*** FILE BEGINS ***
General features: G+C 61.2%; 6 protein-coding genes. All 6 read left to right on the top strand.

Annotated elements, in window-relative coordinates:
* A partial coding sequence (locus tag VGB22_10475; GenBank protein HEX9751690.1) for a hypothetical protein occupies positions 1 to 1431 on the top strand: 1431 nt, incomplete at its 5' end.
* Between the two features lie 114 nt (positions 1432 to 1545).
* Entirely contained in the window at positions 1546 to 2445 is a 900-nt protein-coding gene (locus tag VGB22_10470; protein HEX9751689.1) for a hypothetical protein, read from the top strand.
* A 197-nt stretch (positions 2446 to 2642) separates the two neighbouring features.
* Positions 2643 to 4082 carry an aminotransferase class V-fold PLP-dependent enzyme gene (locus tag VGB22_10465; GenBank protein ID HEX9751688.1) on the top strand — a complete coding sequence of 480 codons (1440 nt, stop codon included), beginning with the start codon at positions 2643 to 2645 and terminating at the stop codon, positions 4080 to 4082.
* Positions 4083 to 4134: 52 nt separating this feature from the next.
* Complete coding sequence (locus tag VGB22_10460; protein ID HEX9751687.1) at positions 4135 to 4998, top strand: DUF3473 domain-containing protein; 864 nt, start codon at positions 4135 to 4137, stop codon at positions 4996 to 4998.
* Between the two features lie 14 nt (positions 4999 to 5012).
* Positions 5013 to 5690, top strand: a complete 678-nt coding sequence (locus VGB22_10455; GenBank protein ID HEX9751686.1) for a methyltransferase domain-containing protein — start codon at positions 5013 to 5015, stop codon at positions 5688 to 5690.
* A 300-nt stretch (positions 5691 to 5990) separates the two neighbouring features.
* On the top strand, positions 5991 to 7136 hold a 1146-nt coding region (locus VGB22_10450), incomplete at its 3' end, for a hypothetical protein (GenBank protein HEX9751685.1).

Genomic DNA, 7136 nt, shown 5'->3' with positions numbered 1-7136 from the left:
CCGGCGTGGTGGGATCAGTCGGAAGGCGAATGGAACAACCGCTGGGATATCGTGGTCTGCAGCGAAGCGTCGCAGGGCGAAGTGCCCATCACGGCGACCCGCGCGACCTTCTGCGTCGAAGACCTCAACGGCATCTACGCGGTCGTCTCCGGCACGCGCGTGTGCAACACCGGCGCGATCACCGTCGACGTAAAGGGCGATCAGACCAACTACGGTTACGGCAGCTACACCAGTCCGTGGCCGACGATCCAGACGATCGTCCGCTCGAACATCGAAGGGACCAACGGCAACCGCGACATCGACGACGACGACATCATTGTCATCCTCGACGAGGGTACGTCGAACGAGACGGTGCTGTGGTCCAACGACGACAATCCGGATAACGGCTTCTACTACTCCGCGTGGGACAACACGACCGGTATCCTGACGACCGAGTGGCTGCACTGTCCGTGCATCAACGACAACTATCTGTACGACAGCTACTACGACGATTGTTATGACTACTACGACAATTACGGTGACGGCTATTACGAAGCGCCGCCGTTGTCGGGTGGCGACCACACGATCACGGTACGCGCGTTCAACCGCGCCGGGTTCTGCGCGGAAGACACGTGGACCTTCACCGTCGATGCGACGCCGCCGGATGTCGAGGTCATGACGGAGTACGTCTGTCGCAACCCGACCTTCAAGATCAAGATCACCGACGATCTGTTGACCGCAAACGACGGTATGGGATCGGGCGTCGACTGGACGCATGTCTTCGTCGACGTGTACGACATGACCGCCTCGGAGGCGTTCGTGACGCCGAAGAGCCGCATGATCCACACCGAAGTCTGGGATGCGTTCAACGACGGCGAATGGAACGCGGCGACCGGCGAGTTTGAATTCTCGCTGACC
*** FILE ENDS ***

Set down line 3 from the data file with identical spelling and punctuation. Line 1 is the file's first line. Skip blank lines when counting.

* A partial coding sequence (locus tag VGB22_10475; GenBank protein HEX9751690.1) for a hypothetical protein occupies positions 1 to 1431 on the top strand: 1431 nt, incomplete at its 5' end.